Babych has submitted evidence that PSI owned Streamwood as of July 2005 and was involved in decisions regarding employee compensation and benefits. (See Babych Decl. ¶ 2.) Streamwood's Director of Human Resources, Carolyn Paganoni, testified that PSI could be used as a "resource" for local human resources directors to assist in determining whether employees should be classified as exempt or nonexempt under the FLSA. (Pl.'s Ex. 10, Paganoni Dep. at 13--14.) PSI's Director of Human Resources, Lisbeth Gehrke, similarly testified that she is a resource for HR directors and that PSI provides training regarding benefits administration and employee relations. (Gehrke Dep. at 8--9, 11--13.) Cynthia Meyer, the Chief Executive Officer of Streamwood and Streamwood Consolidated, testified that her employer was PSI.*fn6 (Pl.'s Ex. 6, Meyer Dep. at 8.) Meyer approved Babych's transfer to the Streamwood Utilization Review Department in March 2008. (Babych Decl. ¶ 3.)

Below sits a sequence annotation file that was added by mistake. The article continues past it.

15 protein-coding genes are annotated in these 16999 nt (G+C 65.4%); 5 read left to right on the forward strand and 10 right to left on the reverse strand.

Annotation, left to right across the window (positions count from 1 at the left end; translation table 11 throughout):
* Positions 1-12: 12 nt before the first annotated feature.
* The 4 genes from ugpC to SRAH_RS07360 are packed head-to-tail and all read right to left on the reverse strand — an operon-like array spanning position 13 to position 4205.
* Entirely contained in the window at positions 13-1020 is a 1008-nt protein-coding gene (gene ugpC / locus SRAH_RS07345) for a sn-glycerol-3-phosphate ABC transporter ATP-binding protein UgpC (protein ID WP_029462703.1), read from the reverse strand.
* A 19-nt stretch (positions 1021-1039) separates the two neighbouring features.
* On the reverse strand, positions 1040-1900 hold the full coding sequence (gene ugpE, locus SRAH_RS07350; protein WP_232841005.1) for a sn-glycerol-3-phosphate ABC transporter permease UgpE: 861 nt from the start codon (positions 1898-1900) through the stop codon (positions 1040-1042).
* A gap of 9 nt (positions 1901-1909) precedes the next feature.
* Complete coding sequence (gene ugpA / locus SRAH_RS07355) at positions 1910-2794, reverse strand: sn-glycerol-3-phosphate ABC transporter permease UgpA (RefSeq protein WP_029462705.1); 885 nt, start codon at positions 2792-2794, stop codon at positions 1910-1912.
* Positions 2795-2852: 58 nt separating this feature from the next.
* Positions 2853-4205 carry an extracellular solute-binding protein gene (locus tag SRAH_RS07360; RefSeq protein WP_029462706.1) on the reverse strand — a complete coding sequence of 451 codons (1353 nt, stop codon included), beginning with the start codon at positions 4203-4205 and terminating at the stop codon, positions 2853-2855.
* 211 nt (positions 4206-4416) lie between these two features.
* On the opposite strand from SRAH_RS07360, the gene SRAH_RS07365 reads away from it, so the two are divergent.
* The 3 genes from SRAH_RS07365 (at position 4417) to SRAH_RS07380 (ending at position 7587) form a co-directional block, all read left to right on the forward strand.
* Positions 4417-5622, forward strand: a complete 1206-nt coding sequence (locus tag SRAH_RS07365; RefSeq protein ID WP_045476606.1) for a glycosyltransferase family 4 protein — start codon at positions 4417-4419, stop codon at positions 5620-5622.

Babych has submitted several documents that suggest that PSI was, at the least, a joint employer with Streamwood. When Babych was transferred to the Utilization Review Department in 2008, the transfer was memorialized on a form titled "Psychiatric Solutions, Inc. UltiPro Company Transfer Request." (Babych Decl. Ex. E.) The transfer form states: "In order to facilitate the transfer of employees from one PSI facility to another, all transfers will be completed by the corporate office . . . . This corporate transfer will maintain all accrual balances, benefits, contacts, demographics, etc. . . . without having to re-enter all of this information. It will also maintain the original hire date in the employee record." (Id.) The most logical reading of this form is that PSI, referred to as "corporate," maintains the employee's records and gives the final approval for the transfer. In addition, Babych's 2007/2008 Benefits Confirmation Statement, Flexible Spending Account Enrollment Form for 2006 and 2007, and 2007 Benefit Open Enrollment Form, state that PSI was her employer. (Id. Exs. A--D.) Pursuant to its internal Corporate Compliance Program, PSI also operated the ValuesLine hotline that Babych called in 2008. (See id. ¶ 3; Pl.'s Exs. 13, 14.) Babych received an exit interview form from PSI when she was terminated, and PSI also directed the investigation of her ethical complaint. (Babych Decl. ¶ 3.)